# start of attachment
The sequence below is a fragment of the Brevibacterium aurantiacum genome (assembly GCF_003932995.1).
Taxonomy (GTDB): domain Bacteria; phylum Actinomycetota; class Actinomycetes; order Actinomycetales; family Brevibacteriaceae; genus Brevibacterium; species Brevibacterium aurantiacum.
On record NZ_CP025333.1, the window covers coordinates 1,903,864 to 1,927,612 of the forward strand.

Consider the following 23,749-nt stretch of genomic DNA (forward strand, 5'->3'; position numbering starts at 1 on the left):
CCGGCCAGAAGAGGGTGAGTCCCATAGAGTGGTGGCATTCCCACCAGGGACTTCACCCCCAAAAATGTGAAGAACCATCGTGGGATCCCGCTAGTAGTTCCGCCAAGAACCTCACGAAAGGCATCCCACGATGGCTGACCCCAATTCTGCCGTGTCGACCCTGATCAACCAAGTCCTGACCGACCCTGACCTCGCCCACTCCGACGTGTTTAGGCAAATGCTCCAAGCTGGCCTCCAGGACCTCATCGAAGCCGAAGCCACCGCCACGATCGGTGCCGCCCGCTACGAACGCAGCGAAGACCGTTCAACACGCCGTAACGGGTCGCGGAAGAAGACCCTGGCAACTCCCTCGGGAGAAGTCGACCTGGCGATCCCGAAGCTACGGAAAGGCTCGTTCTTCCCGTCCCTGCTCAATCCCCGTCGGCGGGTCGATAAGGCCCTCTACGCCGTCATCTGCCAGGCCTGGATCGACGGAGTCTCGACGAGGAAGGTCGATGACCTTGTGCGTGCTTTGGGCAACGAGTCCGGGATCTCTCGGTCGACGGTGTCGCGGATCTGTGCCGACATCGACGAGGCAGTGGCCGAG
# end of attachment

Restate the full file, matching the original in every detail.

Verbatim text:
The sequence below is a fragment of the Brevibacterium aurantiacum genome (assembly GCF_003932995.1).
Taxonomy (GTDB): domain Bacteria; phylum Actinomycetota; class Actinomycetes; order Actinomycetales; family Brevibacteriaceae; genus Brevibacterium; species Brevibacterium aurantiacum.
On record NZ_CP025333.1, the window covers coordinates 1,903,864 to 1,927,612 of the forward strand.

Consider the following 23,749-nt stretch of genomic DNA (forward strand, 5'->3'; position numbering starts at 1 on the left):
CCGGCCAGAAGAGGGTGAGTCCCATAGAGTGGTGGCATTCCCACCAGGGACTTCACCCCCAAAAATGTGAAGAACCATCGTGGGATCCCGCTAGTAGTTCCGCCAAGAACCTCACGAAAGGCATCCCACGATGGCTGACCCCAATTCTGCCGTGTCGACCCTGATCAACCAAGTCCTGACCGACCCTGACCTCGCCCACTCCGACGTGTTTAGGCAAATGCTCCAAGCTGGCCTCCAGGACCTCATCGAAGCCGAAGCCACCGCCACGATCGGTGCCGCCCGCTACGAACGCAGCGAAGACCGTTCAACACGCCGTAACGGGTCGCGGAAGAAGACCCTGGCAACTCCCTCGGGAGAAGTCGACCTGGCGATCCCGAAGCTACGGAAAGGCTCGTTCTTCCCGTCCCTGCTCAATCCCCGTCGGCGGGTCGATAAGGCCCTCTACGCCGTCATCTGCCAGGCCTGGATCGACGGAGTCTCGACGAGGAAGGTCGATGACCTTGTGCGTGCTTTGGGCAACGAGTCCGGGATCTCTCGGTCGACGGTGTCGCGGATCTGTGCCGACATCGACGAGGCAGTGGCCGAG